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Amory Lovins: I am told by an historian of science that this story may not be absolutely right in every detail, but the general drift of it is right. Why is the American rail gauge four feet, eight-and-a-half inches? Because our railways were built by the British railway builders who used that gauge. They used it because before trains, trams had used that gauge. Trams used that gauge because trams were built by the wagonwrights who didn't want to have to change their jigs and tools when they switched over from making wagons to making trams. The reason wagons used that gauge is because, if the wagon wheels didn't fit the ruts in the long distance roads in Europe, they would of course tear themselves to pieces. So, where did the ruts come from? Well, the people who built the roads, namely the Romans. The moral of the story is: specs and bureaucracies live forever. The next time you're handed some spec and you ask what horse's ass designed this, you may be exactly right because the chariot wheel gauge of the Romans was designed to fit the back ends of two Imperial Roman Army war horses.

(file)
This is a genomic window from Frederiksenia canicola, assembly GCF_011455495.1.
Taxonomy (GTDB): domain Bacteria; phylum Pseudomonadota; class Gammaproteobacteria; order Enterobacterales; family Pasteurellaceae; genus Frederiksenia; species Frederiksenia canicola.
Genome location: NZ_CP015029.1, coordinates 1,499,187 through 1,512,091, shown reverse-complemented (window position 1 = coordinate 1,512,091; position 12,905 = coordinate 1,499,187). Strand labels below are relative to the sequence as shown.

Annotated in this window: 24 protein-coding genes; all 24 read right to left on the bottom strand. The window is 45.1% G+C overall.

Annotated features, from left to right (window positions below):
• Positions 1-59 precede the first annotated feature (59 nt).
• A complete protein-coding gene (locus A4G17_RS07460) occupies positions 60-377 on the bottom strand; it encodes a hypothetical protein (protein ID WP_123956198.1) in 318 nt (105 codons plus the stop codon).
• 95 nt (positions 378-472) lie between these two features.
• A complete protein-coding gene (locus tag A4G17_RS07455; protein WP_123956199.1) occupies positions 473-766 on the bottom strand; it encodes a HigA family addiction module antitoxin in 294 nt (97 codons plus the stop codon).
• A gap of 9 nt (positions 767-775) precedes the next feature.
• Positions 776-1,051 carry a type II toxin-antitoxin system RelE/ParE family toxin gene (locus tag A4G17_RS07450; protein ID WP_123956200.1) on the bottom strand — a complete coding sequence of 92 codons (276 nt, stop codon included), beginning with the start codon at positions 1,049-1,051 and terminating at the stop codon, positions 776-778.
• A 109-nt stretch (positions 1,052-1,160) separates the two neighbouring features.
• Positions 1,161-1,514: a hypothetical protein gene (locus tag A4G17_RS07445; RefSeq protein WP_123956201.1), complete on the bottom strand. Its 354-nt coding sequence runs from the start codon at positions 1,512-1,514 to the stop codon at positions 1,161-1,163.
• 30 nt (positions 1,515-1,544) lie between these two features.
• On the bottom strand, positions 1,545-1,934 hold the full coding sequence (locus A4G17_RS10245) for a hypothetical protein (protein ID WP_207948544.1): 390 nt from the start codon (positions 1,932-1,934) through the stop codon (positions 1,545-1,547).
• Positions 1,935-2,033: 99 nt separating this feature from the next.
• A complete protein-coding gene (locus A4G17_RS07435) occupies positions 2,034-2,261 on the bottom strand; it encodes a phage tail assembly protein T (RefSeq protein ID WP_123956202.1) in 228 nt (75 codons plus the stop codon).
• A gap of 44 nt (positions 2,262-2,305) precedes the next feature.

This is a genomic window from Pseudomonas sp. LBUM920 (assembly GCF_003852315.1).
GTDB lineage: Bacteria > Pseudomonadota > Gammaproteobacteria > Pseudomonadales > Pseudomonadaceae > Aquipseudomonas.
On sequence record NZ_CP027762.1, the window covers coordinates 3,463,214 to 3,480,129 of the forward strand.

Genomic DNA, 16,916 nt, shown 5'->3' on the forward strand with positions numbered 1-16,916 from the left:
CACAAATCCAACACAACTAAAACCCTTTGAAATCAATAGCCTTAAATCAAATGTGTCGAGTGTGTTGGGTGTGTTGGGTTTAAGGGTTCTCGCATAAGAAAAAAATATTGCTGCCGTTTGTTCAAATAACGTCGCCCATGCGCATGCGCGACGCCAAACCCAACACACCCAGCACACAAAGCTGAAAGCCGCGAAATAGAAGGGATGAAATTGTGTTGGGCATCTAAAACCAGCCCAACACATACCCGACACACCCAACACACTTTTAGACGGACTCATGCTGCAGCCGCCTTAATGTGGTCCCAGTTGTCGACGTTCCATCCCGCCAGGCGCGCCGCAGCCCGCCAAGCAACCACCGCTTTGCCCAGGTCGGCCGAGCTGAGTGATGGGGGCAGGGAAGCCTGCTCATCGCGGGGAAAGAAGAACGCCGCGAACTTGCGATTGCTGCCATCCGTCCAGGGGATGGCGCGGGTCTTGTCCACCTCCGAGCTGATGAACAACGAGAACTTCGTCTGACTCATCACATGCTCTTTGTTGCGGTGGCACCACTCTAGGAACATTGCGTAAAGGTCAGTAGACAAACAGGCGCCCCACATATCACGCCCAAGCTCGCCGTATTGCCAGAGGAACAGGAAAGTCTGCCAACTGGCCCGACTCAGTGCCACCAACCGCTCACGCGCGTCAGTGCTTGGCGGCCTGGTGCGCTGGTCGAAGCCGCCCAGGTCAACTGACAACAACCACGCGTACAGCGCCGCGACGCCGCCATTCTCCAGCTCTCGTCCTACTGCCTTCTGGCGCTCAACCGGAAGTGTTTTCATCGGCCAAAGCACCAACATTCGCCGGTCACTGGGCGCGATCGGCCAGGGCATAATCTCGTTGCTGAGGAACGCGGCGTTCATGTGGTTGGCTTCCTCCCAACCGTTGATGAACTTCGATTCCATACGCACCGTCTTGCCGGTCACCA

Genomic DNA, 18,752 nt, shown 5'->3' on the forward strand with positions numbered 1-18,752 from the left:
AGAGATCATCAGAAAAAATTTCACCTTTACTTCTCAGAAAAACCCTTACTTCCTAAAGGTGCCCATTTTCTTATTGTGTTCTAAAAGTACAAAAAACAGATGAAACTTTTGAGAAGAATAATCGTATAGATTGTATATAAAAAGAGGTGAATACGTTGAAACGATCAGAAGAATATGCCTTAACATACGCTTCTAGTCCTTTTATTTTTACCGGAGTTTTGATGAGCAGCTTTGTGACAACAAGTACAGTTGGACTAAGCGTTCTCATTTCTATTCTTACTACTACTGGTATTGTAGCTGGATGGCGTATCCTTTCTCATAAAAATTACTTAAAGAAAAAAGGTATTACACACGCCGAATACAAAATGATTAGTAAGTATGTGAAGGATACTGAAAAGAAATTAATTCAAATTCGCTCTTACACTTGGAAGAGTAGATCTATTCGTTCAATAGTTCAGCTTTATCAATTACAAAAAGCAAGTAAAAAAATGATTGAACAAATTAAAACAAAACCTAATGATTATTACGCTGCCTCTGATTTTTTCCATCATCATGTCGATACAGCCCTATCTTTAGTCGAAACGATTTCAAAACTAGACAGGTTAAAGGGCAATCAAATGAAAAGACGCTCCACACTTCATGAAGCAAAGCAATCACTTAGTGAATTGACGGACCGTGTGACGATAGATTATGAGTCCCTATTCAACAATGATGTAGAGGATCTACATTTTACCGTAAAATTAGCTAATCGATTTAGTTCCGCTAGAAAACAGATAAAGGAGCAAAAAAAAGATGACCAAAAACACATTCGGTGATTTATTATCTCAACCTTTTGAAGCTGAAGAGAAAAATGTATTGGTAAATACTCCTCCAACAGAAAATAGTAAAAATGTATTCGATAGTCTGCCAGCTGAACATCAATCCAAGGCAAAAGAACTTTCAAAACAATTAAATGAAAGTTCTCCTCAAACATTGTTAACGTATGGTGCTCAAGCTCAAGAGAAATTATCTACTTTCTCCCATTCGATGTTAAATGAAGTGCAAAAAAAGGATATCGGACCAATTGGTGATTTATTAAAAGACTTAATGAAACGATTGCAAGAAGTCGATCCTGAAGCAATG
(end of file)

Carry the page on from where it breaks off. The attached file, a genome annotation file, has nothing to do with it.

In fact, you find amazing anomalies even into modern times. Somewhere in Europe, just a few years ago, they still had a tapering section of adjustable track. The wheels would slide back-and-forth on the axle so that you had rail cars that could span two different standards. You would slowly go over this tapering stretch of rail. It would adjust your wheels to the new gauge and then you'd continue on into a new country. So the Romans may not have reached everywhere. Their lock-in was almost totally complete.